Color your garden with the wonderful world of petunias. These fabulous favorites open flowers in every color but brown. You can find blooms in pale pastel hues, black and even the botanically elusive blue. Newer petunia introductions bring playful personalities to the garden with blossoms boasting one hue ringed in a contrasting shade at the edges. Pretty Much Picasso Supertunia offers pink blooms ringed with lime; Rhythm and Blues petunia stars purple flowers edged with white.
Petunia plants are easy to please and fill containers and planting beds alike with a season-long show. There’s no need to spend intense effort on soil prep. These pretty bloomers thrive in average soil as long as it drains well. If your soil is heavy clay, amend with plenty of organic matter or build raised beds to give petunias the drainage they crave. In planting beds and containers, blend a slow release fertilizer into soil prior to planting according to suggested rates on the fertilizer package.
Full sun coaxes the most flowers out of plants, but you’ll still see a strong show with most types in areas with a little shade for part of the day. With containers, light shade during the hottest part of the day can be helpful, especially as summer wears on and daily watering isn’t enough to slake potted petunias’ thirst.
Plant petunias whenever they’re displayed for sale at local garden centers. In hottest parts of the country, get petunias planted while days are still cool so they’re fully established before heat arrives. Pinch petunias as you plant to encourage branching.
Petunias can take summer heat in even the warmest regions, but you’ll need to water plants consistently to keep the flowers coming. In landscape plantings, water spreading petunias, such as Wave or Supertunia types, a few times a week once summer heat arrives. These plants can grow up to a foot a day in ideal conditions, and they need sufficient water to fuel that intense growth. Other petunias can get by with less frequent watering—maybe twice a week in Southern areas and weekly in cooler Northern zones.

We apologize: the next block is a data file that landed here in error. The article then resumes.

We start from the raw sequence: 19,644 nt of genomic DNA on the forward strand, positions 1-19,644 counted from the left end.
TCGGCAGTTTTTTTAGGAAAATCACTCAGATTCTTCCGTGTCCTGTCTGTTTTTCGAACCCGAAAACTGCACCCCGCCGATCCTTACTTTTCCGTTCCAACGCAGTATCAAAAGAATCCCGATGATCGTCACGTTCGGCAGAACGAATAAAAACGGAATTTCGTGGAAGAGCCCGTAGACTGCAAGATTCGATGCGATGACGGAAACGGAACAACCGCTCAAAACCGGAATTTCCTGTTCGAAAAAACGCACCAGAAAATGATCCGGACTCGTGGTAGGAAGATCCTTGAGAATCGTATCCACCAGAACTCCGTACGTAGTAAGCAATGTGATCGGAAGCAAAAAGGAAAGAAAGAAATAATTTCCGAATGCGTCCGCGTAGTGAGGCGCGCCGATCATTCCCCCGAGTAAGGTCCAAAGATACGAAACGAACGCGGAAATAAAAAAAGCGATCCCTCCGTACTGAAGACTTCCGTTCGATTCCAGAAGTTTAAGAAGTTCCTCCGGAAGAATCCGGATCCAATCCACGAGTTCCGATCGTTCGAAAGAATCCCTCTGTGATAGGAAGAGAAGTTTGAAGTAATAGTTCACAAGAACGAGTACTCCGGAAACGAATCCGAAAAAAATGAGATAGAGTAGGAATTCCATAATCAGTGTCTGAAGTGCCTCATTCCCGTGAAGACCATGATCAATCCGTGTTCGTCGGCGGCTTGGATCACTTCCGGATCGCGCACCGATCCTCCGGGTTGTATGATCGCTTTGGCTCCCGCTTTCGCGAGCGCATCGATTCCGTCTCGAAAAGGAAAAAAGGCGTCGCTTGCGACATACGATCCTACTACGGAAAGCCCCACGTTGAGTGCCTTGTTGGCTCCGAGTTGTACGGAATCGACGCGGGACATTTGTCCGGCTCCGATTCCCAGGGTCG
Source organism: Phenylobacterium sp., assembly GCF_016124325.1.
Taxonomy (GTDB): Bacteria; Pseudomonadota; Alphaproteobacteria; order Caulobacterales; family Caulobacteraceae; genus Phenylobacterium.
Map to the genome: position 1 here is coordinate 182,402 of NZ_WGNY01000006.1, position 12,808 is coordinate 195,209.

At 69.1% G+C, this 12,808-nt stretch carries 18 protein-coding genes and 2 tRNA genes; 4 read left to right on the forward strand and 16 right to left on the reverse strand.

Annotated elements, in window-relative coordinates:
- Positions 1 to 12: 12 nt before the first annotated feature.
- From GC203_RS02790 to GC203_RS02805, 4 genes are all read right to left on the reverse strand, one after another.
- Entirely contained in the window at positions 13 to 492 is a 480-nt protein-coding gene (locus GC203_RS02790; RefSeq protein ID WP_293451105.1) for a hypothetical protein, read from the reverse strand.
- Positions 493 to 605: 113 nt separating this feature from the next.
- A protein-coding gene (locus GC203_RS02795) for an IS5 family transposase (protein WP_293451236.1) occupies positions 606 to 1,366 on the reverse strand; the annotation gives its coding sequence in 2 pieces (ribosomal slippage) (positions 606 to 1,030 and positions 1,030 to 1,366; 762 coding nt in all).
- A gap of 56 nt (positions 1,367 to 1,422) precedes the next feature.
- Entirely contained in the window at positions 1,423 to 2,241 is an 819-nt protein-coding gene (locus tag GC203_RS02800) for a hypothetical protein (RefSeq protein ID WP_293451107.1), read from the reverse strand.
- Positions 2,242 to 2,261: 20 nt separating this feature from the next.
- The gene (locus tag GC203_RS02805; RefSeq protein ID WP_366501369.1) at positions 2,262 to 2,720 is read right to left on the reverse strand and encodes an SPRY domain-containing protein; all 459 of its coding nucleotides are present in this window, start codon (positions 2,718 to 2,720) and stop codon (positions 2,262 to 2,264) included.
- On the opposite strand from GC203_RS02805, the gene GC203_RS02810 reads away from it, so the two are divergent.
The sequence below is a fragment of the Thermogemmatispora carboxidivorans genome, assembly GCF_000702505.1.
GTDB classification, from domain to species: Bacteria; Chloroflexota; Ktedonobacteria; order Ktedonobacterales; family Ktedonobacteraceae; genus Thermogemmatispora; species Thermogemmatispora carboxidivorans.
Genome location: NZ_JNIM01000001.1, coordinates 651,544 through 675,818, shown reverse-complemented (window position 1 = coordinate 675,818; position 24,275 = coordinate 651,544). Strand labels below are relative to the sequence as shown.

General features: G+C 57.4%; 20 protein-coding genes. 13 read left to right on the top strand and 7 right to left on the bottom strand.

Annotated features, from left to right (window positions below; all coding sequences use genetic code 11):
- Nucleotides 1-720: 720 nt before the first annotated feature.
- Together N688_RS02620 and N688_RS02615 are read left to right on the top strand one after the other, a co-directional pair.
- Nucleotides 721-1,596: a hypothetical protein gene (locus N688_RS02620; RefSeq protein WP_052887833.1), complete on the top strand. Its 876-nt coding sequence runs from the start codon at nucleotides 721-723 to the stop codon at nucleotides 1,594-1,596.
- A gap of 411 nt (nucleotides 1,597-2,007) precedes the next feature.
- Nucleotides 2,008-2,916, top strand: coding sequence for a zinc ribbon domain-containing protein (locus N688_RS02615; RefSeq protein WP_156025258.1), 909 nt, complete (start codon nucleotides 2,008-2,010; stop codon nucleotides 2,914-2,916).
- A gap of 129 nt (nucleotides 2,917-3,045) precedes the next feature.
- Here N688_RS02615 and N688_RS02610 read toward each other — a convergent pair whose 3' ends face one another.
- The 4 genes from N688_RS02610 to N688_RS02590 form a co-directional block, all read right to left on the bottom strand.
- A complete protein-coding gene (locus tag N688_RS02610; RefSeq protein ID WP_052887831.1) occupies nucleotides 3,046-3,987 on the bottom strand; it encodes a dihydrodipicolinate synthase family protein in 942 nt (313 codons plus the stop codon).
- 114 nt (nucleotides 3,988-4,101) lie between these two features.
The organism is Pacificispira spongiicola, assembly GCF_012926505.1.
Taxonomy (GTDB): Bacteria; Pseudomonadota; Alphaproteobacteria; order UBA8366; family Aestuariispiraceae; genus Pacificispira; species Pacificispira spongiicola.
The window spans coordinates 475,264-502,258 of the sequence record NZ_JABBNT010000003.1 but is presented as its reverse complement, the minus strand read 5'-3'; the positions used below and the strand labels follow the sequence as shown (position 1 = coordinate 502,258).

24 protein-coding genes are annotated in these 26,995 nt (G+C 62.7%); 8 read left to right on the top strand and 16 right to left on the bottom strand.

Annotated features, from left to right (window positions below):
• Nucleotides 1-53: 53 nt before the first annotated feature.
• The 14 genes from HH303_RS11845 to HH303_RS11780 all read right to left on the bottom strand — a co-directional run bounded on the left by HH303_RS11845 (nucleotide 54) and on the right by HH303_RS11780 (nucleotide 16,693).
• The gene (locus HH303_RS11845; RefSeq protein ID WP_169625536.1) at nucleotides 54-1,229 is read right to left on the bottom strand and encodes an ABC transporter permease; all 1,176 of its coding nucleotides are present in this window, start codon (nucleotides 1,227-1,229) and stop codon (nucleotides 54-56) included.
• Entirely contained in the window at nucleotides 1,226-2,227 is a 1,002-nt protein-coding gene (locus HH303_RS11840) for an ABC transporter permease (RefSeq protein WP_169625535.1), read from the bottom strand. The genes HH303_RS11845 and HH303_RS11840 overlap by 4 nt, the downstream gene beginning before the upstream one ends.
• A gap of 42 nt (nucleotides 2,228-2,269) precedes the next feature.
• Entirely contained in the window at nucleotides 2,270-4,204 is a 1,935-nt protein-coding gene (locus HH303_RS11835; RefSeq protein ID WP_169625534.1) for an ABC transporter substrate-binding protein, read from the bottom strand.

Spreading petunias have humongous appetites. Feed them weekly in planting beds and pots with water soluble fertilizer. Fish emulsion is a good natural choice. In containers, try a bloom booster fertilizer. Look up your petunia type online to learn if you need to remove spent flowers. With many of the newer petunias, plants are self-cleaning.
If petunia plants start looking a little ratty in midsummer, give them a trim. Remove up to 20 percent of total growth—either in length or number of stems. Fertilize plants after trimming to jump-start new growth. Depending on where you live, you might need to repeat the process in late August, especially if petunias usually grow well into fall in your region.